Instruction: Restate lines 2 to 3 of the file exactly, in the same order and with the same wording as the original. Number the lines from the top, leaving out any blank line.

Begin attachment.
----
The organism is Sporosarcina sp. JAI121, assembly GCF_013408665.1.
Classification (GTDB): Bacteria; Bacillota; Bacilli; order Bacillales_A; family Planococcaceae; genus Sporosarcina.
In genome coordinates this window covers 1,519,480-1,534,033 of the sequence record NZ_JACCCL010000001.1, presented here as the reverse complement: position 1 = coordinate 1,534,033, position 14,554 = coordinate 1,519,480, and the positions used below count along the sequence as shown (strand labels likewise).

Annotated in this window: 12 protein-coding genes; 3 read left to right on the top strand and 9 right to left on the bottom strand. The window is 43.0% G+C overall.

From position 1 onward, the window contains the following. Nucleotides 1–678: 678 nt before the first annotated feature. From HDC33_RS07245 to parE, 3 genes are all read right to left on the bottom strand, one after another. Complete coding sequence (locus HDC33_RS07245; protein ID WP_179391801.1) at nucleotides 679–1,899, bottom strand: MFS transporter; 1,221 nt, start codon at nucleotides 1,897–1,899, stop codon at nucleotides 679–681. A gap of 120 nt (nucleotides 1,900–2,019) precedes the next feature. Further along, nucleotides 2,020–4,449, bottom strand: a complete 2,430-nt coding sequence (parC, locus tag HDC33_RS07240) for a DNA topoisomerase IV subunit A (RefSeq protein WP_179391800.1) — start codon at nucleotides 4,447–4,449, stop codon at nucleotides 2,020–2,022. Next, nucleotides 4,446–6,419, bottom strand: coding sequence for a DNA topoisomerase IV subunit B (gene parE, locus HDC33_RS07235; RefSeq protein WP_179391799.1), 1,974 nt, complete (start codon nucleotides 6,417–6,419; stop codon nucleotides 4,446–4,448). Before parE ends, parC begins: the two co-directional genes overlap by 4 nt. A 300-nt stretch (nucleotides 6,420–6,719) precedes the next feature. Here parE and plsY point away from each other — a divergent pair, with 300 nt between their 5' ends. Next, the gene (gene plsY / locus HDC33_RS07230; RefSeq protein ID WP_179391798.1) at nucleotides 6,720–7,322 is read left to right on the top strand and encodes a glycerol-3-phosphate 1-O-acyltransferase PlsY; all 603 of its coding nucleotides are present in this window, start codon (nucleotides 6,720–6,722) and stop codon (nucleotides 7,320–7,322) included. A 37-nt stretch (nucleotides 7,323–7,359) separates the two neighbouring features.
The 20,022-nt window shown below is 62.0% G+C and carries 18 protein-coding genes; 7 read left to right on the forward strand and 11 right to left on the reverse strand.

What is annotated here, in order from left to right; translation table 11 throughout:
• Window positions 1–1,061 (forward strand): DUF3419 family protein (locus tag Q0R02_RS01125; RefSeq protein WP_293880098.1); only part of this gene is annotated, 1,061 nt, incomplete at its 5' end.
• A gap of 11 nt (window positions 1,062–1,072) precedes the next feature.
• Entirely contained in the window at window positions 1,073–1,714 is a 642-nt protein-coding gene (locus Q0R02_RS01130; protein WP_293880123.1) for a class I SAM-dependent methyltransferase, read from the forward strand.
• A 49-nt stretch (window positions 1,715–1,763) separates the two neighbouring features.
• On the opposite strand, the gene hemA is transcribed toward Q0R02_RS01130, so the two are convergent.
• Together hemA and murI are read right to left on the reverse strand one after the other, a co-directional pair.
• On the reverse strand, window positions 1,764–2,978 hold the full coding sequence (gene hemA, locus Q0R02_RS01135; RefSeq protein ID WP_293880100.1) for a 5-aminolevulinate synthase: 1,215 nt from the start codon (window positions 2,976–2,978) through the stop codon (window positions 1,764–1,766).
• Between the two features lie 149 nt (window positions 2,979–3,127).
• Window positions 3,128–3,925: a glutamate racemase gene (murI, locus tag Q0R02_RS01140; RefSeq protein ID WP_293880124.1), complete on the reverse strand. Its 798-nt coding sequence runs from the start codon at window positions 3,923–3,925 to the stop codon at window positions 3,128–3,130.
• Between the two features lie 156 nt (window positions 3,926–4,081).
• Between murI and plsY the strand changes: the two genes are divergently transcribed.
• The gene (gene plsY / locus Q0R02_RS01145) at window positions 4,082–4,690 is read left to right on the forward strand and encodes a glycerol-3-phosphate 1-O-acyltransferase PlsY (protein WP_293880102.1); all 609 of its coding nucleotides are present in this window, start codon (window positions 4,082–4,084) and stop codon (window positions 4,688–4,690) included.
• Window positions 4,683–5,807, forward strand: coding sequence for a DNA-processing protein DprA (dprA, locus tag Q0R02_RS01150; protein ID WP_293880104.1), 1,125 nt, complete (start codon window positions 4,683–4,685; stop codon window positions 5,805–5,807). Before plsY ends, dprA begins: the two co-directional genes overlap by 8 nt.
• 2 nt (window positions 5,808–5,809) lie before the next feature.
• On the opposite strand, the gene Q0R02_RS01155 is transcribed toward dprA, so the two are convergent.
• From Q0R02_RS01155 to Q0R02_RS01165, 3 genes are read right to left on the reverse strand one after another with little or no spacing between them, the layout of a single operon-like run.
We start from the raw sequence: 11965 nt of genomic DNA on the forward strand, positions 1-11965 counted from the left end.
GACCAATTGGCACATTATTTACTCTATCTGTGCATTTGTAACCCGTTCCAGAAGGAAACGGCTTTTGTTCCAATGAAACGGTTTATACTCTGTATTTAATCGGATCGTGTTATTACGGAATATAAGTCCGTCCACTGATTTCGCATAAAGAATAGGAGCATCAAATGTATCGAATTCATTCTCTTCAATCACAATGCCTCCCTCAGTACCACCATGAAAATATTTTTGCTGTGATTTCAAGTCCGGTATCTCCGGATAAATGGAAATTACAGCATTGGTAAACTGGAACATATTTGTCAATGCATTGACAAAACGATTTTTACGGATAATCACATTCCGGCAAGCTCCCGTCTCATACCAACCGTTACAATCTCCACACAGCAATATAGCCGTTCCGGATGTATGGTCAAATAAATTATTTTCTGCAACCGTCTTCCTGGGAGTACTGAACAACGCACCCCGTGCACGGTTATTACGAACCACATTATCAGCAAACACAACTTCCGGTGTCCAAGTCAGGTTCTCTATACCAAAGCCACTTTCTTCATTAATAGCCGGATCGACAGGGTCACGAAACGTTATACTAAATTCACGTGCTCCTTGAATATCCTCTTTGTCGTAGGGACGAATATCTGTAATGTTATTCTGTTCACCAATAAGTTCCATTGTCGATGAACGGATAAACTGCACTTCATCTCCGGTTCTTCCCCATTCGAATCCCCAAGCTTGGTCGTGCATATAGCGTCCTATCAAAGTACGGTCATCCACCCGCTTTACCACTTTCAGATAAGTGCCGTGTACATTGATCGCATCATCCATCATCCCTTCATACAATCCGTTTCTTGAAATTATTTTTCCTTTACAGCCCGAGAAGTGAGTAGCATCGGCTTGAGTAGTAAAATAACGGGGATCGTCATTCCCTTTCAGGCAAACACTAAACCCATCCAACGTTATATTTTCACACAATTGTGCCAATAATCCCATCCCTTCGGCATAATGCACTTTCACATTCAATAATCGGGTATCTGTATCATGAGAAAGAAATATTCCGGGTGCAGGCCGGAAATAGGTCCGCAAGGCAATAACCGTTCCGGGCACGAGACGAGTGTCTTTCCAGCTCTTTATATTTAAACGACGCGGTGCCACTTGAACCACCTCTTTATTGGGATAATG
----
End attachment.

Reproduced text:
Classification (GTDB): Bacteria; Bacillota; Bacilli; order Bacillales_A; family Planococcaceae; genus Sporosarcina.
In genome coordinates this window covers 1,519,480-1,534,033 of the sequence record NZ_JACCCL010000001.1, presented here as the reverse complement: position 1 = coordinate 1,534,033, position 14,554 = coordinate 1,519,480, and the positions used below count along the sequence as shown (strand labels likewise).